Editorial October 18 2016

As far as receptions go, this one was a fairly lukewarm one.

In fact lukewarm might be overstating it.

It was probably not unexpected when Premier Mike Baird – the man responsible for council mergers – was called up to address the Local Government NSW conference.

The slow hand claps of a couple in the crowd greeted the Premier as he rose to take to the podium.

To his credit, the Premier faced the music and delivered his address.

It wasn’t the most convincing address in history but it was delivered nonetheless.

In another unsurprising turn of events, Shellharbour Mayor Marianne Saliba used the event to confront the Premier over the merger her council with Wollongong.

Mayor Saliba pleaded with the Premier to “listen to the community” and overturn the merger decision.

While he may have been in a mood for backflips last week over the greyhound issue, there appeared little appetite for a backdown on the merger issue.

“I know that there are some good things that Shellharbour council is doing, I know there are some good things that Wollongong are doing – I think collectively you can do great things,” the Premier said.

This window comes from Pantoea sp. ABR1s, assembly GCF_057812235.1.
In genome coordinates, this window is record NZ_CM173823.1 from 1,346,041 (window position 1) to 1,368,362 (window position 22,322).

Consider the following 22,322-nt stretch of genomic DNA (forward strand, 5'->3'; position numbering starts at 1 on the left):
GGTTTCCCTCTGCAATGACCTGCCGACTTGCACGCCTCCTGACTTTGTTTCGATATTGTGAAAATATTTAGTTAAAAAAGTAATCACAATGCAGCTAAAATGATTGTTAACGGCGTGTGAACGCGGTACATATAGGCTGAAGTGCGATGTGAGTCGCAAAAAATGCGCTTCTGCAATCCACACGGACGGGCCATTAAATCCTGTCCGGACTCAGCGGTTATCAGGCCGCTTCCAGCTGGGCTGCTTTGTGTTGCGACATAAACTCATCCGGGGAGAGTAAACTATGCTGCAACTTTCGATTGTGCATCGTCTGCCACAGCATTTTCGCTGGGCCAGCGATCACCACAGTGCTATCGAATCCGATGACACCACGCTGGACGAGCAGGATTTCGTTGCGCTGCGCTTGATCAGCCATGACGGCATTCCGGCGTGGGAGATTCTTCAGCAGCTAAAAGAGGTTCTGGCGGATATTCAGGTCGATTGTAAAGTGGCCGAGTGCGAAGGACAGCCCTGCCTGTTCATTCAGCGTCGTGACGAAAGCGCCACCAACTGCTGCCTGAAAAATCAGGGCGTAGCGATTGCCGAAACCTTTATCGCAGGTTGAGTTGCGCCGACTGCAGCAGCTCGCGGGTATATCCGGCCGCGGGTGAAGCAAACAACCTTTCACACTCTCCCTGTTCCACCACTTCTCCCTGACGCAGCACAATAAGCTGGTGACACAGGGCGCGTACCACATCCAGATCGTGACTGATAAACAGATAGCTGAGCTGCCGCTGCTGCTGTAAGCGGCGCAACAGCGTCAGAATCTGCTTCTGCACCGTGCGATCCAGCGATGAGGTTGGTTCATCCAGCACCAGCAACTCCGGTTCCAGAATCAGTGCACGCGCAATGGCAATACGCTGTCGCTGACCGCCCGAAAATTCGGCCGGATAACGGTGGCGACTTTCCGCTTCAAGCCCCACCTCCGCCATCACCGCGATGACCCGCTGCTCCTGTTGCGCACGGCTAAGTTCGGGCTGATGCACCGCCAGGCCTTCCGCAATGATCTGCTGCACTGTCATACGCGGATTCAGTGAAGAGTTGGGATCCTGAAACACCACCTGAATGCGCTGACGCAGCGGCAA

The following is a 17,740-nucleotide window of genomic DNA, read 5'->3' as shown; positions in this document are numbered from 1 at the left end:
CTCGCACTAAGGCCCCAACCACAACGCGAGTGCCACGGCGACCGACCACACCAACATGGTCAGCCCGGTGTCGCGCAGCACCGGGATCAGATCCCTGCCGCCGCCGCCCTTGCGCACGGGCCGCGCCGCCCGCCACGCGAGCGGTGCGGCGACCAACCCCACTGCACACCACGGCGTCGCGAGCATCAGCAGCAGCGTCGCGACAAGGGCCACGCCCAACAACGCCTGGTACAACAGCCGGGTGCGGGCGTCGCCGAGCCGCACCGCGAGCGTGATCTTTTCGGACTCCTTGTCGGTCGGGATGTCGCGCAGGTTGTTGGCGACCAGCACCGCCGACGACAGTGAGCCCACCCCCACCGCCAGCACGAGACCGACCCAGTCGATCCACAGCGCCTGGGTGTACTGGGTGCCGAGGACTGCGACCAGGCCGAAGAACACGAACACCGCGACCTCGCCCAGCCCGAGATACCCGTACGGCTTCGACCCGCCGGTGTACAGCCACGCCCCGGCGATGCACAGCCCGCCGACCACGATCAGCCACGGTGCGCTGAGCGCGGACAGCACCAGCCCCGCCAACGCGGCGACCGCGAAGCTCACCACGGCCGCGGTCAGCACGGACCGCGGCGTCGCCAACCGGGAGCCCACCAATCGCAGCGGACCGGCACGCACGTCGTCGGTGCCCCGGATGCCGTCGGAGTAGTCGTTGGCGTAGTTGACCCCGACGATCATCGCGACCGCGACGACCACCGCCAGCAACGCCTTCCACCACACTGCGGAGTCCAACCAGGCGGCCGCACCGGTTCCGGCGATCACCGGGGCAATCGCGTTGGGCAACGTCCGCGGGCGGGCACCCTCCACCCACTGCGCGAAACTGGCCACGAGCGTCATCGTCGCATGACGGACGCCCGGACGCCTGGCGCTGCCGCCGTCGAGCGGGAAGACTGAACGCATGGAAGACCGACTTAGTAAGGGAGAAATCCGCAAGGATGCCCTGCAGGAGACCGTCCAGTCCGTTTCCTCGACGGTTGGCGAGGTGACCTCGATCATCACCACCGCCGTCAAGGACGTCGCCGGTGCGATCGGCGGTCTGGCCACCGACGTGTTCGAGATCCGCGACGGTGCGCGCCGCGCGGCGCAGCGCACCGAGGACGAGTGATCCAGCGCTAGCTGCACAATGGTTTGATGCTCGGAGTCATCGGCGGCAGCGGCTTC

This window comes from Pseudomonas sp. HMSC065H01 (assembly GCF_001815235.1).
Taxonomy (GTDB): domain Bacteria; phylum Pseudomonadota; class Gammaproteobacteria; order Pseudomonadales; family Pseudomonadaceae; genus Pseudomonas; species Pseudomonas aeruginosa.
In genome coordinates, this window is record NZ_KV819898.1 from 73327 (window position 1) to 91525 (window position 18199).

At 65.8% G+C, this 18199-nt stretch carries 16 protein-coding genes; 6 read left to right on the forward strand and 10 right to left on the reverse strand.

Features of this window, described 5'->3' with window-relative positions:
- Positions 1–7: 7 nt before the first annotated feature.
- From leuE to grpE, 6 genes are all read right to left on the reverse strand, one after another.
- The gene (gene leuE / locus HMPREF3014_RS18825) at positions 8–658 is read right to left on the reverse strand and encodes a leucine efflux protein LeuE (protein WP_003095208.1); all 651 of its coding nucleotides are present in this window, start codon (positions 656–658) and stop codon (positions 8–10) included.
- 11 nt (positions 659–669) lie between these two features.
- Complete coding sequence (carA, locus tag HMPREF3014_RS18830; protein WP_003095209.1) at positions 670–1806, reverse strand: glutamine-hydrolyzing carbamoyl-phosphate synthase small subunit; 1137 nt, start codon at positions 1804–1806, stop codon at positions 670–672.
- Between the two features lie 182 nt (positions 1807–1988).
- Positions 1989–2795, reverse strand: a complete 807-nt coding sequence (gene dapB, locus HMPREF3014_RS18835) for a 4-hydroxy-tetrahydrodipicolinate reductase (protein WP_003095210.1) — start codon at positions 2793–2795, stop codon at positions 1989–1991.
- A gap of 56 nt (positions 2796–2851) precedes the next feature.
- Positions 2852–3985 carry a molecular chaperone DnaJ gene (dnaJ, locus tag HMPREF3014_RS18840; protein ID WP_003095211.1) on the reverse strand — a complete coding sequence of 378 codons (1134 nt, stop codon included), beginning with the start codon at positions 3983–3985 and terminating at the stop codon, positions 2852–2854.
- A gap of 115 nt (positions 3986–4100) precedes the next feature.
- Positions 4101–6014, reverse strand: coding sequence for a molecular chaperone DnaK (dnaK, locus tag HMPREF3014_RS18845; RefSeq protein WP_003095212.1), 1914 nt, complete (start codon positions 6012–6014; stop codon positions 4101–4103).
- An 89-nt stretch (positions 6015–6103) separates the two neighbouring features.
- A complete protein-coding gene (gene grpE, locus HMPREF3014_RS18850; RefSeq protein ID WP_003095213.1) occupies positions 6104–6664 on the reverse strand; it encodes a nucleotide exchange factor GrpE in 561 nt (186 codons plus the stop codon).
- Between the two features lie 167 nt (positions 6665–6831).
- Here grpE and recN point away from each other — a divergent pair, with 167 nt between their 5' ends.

In a rather embarrassing turn of events Mayor Saliba then followed the Premier into the back chasms of the WEC to hijack a pre-organised media conference.

The Mayor of Shellharbour was quickly moved on so the Premier could continue the conference.

While it was the Premier's first visit to Wollongong in some time, little really came out of it in terms of benefits for the region.

It would have been a perfect opportunity for the Premier to come out in support of the WEC convention centre revamp or a fairer deal for Australian steel.

Alas, no.

The Premier interestingly did manage a media opportunity with Lord Mayor Gordon Bradbery, who is of course an independent candidate in the Wollongong byelection.

The pair caught up briefly at the WEC about a number of council-related issues.

The weather and time ruined a planned media opportunity for the two to stroll along the harbour.

“We’re a significant player in the state economy ... and we deserve better in terms of our cut of the attention of the state government,” the Lord Mayor said.

Hallelujah Lord Mayor. Hallelujah.

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